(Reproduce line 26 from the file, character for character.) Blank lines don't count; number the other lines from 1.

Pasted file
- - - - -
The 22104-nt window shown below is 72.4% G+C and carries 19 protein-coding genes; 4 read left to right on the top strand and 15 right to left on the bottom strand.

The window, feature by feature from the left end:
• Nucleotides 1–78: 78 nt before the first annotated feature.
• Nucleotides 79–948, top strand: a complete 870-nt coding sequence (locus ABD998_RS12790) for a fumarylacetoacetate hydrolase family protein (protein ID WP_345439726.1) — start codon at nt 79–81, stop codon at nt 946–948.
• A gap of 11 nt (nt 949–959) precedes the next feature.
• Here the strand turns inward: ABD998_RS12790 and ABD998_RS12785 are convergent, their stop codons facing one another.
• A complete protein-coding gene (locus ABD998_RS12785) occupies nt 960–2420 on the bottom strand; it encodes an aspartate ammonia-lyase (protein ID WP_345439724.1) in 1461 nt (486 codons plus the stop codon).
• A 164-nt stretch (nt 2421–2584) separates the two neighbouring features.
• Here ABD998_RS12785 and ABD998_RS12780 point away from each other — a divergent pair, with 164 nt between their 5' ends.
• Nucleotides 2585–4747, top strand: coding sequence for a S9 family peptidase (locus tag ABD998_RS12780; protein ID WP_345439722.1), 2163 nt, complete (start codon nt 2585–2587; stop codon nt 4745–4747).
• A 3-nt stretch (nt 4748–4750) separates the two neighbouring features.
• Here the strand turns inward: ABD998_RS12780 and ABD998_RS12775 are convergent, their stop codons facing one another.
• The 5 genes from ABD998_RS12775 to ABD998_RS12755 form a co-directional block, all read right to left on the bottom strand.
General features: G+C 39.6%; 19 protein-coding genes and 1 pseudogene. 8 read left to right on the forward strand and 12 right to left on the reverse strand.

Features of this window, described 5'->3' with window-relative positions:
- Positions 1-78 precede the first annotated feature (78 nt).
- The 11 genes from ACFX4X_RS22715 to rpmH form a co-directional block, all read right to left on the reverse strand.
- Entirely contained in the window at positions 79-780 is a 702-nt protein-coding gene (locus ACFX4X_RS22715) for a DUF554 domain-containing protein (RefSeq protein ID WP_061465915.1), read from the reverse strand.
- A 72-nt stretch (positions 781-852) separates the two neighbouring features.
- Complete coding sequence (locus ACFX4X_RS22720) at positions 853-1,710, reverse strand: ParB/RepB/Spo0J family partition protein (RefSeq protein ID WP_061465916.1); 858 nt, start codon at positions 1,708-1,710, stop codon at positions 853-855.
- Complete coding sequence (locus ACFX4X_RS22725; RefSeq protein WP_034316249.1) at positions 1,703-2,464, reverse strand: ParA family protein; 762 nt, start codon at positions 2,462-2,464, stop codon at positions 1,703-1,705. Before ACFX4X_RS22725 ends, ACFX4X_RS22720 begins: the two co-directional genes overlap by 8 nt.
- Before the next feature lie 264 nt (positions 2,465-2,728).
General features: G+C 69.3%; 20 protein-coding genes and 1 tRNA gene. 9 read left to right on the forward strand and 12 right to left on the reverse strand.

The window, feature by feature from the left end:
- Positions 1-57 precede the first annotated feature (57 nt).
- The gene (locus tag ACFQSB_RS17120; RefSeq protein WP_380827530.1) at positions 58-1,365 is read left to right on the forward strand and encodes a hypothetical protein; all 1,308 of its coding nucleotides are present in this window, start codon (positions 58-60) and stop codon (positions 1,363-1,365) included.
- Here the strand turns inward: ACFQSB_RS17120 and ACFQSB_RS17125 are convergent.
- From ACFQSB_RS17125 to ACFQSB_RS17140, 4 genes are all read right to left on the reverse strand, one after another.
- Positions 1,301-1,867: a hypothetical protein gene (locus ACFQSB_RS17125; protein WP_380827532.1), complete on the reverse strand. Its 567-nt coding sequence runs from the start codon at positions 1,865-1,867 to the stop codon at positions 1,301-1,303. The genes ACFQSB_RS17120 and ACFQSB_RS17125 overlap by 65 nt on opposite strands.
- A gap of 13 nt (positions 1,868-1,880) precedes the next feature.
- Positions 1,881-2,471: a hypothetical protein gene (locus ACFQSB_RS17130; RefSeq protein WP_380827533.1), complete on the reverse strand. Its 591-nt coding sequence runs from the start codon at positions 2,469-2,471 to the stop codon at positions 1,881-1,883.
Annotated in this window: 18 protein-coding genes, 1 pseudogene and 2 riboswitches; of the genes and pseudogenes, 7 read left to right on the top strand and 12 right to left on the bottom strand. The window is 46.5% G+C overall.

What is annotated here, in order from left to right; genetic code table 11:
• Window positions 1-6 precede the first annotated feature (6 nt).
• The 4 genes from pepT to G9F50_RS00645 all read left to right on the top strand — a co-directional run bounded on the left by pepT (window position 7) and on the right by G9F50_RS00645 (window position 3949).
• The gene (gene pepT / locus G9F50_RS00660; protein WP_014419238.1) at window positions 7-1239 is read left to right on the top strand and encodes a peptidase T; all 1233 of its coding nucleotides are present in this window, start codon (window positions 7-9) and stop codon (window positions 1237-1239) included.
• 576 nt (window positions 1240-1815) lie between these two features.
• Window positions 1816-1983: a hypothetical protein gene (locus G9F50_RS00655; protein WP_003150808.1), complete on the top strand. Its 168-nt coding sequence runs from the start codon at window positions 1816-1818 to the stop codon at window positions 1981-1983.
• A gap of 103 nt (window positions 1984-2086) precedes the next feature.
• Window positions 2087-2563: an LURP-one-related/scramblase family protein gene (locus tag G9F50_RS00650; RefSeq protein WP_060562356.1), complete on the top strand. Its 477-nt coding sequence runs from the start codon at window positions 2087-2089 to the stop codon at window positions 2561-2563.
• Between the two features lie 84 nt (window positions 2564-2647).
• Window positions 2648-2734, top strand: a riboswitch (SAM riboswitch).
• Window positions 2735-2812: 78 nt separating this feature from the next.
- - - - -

- The gene (locus tag ACFQSB_RS17120; RefSeq protein WP_380827530.1) at positions 58-1,365 is read left to right on the forward strand and encodes a hypothetical protein; all 1,308 of its coding nucleotides are present in this window, start codon (positions 58-60) and stop codon (positions 1,363-1,365) included.